It signaled a changing of the guard with the Chargers, and quarterback Philip Rivers took over as the clear-cut leader of the team. Tomlinson was no longer the focal point of the offense, because he wasn't even around anymore. Now, Rivers is the guy, both in the huddle and the locker room.
While the Chargers prepare rookie Ryan Matthews and veteran Darren Sproles to carry the load in the running game this season, Tomlinson has engaged in a bit of a verbal spat with Rivers and tight end Antonio Gates.
It started when Kevin Acee of the San Diego Union-Tribune wrote an eye-opening piece on Aug. 1. In it, he quotes a number of current Chargers, and the overall tone is somewhat critical of Tomlinson's attitude toward the end of his tenure with the team.
"I don't know how everyone feels or if they felt it," said Rivers, who answers questions about Tomlinson the way someone walks through a minefield. "Maybe it was a little bit of a relief. Maybe it's a feeling of, 'I can do a little more without wondering what he thinks.' "Acee went on to write that Rivers began asserting himself as the team's offensive leader in January of 2008, when he shook off a torn ACL to play for the Chargers in the AFC Championship Game at New England. They lost the game, but Rivers' toughness and grit that day -- while Tomlinson sat out with a less significant injury -- was huge in the young Rivers gaining his teammates' respect.
... "Sometimes you would get the sense that people felt bigger than the team," Gates said. "Not to say it was an issue, but we know it's not an issue for sure now."
Sam Farmer of The Los Angeles Times talked to Tomlinson recently, and his reaction toward these comments is very much that of someone who feels like they were stabbed in the back.
"I thought they were my guys," Tomlinson said. "People always say, and my family has said it to me, that you know who your real friends are when you're at your lowest point and you don't have a job or whatever. And guys, they said what they felt, whether they were taking shots at me or really just saying what they felt needed to be said."The Chargers' players weren't terribly critical of Tomlinson in their comments, but Tomlinson obviously thought more of his role on the team than the team did. As Mike Florio wrote, Tomlinson seems to be guilty of developing a sense of entitlement when it comes to his place in the offense.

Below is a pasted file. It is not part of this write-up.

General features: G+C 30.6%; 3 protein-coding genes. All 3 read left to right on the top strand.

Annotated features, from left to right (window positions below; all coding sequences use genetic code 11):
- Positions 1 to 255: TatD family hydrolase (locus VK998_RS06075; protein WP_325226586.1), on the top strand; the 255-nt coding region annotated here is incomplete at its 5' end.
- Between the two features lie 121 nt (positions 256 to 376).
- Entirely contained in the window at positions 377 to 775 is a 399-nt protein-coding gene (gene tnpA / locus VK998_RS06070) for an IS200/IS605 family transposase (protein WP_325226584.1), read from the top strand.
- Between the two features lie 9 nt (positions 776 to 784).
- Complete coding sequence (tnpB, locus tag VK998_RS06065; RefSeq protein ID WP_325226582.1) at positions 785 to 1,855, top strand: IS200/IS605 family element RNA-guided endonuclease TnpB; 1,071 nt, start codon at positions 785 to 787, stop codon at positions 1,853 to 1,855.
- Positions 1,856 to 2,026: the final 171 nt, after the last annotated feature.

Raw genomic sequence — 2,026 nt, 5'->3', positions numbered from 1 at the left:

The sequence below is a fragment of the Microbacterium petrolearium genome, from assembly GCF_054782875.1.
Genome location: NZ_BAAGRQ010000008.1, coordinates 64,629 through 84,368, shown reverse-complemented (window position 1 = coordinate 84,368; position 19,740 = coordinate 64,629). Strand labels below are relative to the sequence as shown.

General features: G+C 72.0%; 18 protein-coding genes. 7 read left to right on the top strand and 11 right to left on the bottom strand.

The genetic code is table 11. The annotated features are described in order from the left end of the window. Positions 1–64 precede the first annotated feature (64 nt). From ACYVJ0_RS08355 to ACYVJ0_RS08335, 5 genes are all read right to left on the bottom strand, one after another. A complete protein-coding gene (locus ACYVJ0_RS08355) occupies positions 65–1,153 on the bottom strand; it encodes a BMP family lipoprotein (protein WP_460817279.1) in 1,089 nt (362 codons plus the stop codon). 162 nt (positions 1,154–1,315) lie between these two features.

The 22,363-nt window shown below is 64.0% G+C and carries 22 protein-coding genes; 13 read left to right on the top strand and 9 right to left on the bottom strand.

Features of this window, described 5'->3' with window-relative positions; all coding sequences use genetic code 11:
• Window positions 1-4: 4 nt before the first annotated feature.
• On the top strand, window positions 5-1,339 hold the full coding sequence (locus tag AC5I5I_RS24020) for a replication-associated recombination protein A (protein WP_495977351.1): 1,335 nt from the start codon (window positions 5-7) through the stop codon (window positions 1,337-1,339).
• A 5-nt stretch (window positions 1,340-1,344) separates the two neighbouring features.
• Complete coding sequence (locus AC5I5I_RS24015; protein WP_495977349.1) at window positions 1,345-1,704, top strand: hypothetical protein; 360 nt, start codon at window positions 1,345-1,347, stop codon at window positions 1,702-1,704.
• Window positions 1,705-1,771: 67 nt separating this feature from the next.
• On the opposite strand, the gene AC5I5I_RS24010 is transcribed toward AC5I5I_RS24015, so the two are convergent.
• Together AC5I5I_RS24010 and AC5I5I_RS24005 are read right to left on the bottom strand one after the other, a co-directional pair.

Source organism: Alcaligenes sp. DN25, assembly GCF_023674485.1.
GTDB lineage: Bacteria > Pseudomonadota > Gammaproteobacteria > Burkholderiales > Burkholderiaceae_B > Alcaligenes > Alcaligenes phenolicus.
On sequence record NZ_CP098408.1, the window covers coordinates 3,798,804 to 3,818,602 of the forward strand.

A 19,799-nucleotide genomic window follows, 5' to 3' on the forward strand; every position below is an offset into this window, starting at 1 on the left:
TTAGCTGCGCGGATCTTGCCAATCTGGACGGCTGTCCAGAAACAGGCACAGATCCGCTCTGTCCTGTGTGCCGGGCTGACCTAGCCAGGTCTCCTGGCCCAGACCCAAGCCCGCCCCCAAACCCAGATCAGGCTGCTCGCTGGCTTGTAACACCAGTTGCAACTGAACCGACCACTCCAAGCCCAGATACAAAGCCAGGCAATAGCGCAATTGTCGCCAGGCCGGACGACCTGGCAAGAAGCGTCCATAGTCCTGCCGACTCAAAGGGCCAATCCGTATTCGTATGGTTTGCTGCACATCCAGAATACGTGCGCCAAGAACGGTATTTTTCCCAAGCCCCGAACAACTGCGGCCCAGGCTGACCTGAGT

... "I'm not going to say I wasn't happy, but I started to see my departure out of San Diego way before you guys did," he told a reporter during a break between training-camp practices. "I could sense it. I started to make a little gripe about running the ball more, and people thought I was crazy. 'Aw, LT's complaining and whining.' But that's when I started to see what was going on."
Gone were the days where the Chargers could feed Tomlinson the ball constantly without thinking twice. He didn't make enough big plays to justify getting the ball 25-30 times per game, and Rivers' ascent to the upper tier of NFL quarterbacks was not something coach Norv Turner could ignore.
If Tomlinson was unwilling to accept a lesser role (maybe half as many touches) in the offense, he had no place in San Diego.
In a way, Tomlinson's attempt to defend himself against what he felt were unfair comments only confirms the point Rivers and Gates -- among others -- were trying to make. His former teammates indicate a feeling that Tomlinson thought he was a bit bigger than the team. Tomlinson responds by acting as if his griping about getting the ball more was somewhat justified.
Tomlinson's yards-per-carry average has steadily declined since 2006, when he averaged 5.2 yards on 348 carries. In 2009, Tomlinson's average was an anemic 3.3 yards on 223 carries. The Chargers ranked 31st in the NFL in rushing last year.
Simply put, Tomlinson may have wanted the ball more, but he had no way of justifying it, outside of a "Look what I've done for this organization" argument that makes no sense when you deal in the reality of today.
He's motivated to prove that he still has some miles left on his proverbial tires, but it's unlikely he'll ever get the kind of workload he had with the Chargers now that he plays for the Jets. He'll get the ball, but youngster Shonn Greene is the primary back with New York, and Tomlinson will be causing unnecessary trouble if he fails to understand that.